Admiral Warns China-Taiwan Conflict Would Put Guam at Risk

WASHINGTON: The head of the Indo-Pacific command believes China might try to annex Taiwan “in this decade, in fact within the next six years,” as part of its massive military buildup in the region.

Adm. Phil Davidson told the Senate Armed Services Committee that China is “accelerating their ambitions to supplant the United States and our leadership role in the rules-based international order,” which they’ve long said that they want to do by 2050. “I’m worried about them moving that target closer. Taiwan is clearly one of their ambitions before that, and I think the threat is manifest during this decade, in the next six years.”

One way to support Taiwan is through “persistent arms sales,” which were accelerated by the Trump administration, and could continue under the Biden team given its public comments on the need to contend with the Chinese buildup and incendiary rhetoric when it comes to the independent island.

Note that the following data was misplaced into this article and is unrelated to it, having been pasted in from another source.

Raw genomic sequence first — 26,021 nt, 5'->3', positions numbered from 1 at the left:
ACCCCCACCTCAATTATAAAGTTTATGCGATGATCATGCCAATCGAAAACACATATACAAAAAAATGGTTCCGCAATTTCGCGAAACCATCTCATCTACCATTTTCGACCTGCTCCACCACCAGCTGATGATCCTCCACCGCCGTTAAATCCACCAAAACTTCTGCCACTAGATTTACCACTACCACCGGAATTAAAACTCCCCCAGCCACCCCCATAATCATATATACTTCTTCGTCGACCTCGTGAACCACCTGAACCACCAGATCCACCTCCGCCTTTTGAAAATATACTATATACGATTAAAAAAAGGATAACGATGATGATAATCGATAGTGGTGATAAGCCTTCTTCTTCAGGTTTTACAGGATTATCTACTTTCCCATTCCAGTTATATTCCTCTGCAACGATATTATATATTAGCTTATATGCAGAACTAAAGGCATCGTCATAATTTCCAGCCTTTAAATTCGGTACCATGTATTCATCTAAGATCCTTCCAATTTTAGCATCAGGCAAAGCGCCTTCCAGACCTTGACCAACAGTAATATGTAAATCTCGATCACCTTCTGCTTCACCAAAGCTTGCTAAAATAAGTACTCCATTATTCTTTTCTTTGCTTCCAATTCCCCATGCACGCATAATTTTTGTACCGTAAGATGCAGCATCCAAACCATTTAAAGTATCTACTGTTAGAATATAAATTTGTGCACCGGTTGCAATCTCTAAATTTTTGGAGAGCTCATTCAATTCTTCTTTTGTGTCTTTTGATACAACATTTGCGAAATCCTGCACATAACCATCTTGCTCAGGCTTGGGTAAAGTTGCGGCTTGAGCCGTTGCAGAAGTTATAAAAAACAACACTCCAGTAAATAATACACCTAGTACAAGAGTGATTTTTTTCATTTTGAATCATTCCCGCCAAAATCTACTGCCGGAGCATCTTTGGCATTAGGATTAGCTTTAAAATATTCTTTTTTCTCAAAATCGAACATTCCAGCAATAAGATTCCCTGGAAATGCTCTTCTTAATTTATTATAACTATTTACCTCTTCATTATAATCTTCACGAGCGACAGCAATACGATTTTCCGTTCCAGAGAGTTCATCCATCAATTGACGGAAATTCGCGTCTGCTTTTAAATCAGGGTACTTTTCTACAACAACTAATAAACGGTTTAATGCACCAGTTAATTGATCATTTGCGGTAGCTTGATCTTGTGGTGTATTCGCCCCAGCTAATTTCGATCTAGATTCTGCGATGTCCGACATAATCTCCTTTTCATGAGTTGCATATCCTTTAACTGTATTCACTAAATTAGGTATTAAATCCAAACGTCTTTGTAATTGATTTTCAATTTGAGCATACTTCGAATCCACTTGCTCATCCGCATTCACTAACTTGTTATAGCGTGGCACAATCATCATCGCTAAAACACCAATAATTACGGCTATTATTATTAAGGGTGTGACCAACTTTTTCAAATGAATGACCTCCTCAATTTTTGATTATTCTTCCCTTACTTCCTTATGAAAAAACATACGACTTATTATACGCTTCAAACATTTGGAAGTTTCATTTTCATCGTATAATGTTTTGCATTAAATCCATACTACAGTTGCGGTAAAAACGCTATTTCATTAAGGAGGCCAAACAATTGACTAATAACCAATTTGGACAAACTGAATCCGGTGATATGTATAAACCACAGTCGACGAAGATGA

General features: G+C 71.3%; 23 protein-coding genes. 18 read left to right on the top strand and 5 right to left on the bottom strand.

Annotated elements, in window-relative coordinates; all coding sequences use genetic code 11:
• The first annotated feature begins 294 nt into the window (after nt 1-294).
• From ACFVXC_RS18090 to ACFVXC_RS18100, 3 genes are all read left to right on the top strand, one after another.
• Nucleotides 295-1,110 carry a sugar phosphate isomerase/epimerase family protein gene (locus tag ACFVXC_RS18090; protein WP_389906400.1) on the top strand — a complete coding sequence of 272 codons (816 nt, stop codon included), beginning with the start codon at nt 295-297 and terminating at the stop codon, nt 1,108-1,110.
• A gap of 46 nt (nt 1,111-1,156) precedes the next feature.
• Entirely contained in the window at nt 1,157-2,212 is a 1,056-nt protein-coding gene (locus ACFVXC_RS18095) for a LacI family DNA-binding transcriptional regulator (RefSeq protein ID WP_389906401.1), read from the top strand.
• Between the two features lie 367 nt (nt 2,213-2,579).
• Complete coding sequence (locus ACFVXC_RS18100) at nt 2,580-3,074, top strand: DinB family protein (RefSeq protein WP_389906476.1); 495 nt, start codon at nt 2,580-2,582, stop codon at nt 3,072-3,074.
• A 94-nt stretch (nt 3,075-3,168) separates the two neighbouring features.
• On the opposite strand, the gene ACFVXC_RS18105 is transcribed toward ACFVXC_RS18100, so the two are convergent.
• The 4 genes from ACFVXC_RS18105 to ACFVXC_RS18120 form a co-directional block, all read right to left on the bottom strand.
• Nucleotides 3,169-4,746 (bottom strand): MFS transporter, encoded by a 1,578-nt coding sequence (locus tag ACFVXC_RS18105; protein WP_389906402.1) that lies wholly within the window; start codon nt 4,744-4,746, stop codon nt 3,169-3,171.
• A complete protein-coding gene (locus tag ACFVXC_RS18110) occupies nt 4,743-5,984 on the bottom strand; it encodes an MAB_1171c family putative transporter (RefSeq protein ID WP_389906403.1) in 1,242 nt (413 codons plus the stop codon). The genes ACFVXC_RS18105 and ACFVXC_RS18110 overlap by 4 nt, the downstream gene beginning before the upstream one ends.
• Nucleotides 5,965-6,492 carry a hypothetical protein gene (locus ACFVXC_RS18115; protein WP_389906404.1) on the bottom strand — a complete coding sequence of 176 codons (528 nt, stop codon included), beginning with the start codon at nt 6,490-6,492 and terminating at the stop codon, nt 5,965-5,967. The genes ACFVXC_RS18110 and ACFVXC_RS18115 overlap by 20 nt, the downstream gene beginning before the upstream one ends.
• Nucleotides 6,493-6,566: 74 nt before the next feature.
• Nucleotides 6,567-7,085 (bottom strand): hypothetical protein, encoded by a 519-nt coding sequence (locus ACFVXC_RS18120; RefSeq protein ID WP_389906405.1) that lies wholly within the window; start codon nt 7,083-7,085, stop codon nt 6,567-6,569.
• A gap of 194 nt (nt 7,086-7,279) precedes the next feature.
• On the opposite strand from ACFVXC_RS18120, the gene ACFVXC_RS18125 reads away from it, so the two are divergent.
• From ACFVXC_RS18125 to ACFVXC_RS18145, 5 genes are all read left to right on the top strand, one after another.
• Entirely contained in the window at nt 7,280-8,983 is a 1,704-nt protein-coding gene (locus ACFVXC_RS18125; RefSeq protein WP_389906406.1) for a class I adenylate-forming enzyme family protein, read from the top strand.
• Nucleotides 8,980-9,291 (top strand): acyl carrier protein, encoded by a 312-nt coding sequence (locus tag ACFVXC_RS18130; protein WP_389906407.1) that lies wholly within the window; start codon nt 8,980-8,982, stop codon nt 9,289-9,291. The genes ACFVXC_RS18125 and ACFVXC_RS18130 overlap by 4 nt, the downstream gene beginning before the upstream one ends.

Davidson, who will retire later this year, was likely making his last appearance before the committee and used the time to push for funding his Pacific Deterrence Initiative, which would run the DoD $4.6 billion in 2022, as part of a five-year, $27 billion effort. The proposal received $2.2 billion last year from the Trump administration.

His top priority in that plan is to get an Aegis Ashore air defense system put on place on Guam


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